Following the reading of the Passion of St John on Good Friday, the ceremony of Creeping to the Cross began. The clergy first, followed by the laity, would come barefoot and on hands and knees to the cross at the front of the Church to kiss the feet of the Christ figure. The first of the wafers consecrated at the Mass the previous day would be used for Communion. Following the Mass, the priest would strip to his surplice and, barefooted, would take the second consecrated wafer in a casket and the cross used in the Creeping to the Cross ceremony, both wrapped in cloth, to a miniature sepulchre that had been erected in the church. After the casket and cross had been placed in the sepulchre, it was closed up then draped in a cloth and sometimes surrounded by candles. Parishioners would volunteer to watch beside the sepulchre until Easter morning in an act of remembrance for the soldiers who had guarded Christ’s tomb. In the evening the service of Tenebrae was sung again.
On Saturday morning all lights in the church were extinguished and a new fire lit by the priest. The Pascal candle was lit from the fire and used for illumination as the priest blessed the water to be used for baptisms in the following year. In England, as this was done in the morning, the ceremony lacked the drama found in other places where it took place after dark.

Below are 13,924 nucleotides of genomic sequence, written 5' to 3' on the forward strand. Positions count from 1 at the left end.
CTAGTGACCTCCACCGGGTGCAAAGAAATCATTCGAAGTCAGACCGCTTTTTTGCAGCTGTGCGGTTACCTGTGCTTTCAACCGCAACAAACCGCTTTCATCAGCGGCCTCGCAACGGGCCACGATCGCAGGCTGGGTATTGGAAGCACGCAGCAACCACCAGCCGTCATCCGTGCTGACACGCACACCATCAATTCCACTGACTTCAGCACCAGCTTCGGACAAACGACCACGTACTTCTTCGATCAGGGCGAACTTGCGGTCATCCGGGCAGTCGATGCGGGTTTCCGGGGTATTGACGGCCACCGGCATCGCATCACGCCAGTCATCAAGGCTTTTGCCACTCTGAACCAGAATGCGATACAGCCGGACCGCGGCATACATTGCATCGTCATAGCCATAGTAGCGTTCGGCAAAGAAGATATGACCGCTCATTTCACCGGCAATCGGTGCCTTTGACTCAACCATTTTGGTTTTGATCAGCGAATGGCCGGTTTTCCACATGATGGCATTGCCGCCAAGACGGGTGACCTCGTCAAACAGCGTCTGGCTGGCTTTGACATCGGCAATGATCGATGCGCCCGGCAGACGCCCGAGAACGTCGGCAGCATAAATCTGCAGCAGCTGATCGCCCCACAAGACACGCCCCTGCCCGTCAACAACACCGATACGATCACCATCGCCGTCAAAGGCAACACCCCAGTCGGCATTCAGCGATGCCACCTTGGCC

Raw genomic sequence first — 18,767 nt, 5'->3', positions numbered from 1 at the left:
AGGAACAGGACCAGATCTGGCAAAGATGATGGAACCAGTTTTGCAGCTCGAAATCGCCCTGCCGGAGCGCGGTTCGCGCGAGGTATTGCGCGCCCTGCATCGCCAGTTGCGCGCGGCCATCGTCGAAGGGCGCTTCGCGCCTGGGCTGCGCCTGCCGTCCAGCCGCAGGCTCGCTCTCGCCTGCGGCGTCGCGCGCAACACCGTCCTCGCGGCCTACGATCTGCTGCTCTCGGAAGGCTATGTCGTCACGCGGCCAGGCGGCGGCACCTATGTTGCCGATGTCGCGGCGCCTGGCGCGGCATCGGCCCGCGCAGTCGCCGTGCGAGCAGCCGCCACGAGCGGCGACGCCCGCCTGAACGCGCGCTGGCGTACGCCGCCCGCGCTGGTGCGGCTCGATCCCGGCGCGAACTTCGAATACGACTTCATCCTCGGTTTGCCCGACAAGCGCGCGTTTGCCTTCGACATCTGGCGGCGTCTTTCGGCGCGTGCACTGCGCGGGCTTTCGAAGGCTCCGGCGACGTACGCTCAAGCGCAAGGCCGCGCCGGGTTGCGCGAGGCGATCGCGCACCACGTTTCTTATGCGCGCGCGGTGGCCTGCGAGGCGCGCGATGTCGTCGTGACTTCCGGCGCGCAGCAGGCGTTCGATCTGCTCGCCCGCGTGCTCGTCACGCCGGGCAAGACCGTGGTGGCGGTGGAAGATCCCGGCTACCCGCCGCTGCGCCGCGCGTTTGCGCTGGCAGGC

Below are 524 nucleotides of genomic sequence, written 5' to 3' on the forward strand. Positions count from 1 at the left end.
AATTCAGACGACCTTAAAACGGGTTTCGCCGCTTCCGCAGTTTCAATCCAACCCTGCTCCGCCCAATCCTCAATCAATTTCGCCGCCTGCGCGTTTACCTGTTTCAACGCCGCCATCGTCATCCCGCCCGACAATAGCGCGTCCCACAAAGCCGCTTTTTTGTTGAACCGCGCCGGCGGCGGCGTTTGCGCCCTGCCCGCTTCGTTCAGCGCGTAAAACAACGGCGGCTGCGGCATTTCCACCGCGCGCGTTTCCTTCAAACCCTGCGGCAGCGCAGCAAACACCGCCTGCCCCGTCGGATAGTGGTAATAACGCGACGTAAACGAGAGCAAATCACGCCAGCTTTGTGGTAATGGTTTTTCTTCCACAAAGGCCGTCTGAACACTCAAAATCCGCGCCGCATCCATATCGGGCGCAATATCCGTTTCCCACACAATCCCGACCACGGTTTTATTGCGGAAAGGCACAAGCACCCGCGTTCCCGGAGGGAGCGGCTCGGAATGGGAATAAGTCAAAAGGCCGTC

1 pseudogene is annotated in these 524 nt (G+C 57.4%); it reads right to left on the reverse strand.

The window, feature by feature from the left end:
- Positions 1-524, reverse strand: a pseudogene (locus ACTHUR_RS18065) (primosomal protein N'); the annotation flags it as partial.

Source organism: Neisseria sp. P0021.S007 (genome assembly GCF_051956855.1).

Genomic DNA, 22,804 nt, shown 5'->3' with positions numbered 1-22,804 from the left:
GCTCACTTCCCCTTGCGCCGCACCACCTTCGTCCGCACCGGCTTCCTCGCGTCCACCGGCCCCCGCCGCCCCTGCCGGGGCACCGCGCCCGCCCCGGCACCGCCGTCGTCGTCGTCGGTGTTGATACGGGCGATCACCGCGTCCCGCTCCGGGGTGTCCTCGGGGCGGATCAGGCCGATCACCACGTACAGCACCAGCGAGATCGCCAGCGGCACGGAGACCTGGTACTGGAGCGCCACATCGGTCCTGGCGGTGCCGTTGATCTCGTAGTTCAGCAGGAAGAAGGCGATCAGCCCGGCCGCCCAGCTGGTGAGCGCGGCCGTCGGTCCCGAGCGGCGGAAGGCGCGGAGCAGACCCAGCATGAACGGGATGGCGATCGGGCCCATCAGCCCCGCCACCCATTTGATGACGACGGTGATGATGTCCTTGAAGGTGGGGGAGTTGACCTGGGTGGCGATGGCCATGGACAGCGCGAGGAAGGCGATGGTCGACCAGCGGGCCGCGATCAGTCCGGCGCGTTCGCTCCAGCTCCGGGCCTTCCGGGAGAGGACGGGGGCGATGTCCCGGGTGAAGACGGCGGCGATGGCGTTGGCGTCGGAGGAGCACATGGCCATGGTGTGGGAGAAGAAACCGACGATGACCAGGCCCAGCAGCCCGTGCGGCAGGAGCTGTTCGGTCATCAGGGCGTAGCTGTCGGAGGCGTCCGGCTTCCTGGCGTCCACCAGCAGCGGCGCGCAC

On Easter Sunday morning the miniature sepulchre was opened before dawn and the casket and cross removed. It was left open with candles burning beside it. Mass was said and parishioners could take communion and offer gifts in kind or cash to the Church. Easter Sunday was a popular day for baptisms. And after the services, the parishioners would return home to rejoice with a good feed of roast meat.
These ceremonies and practices remained unchanged during the reign of Henry VIII (except an easing of the fast to permit dairy products) but were pared back during that of Edward VI only to be reintroduced with the accession of Mary I. The Book of Common Prayer, published in 1559, the year after Elizabeth’s accession, set a firmly Protestant tone to the Lenten and Easter period and their ceremonies.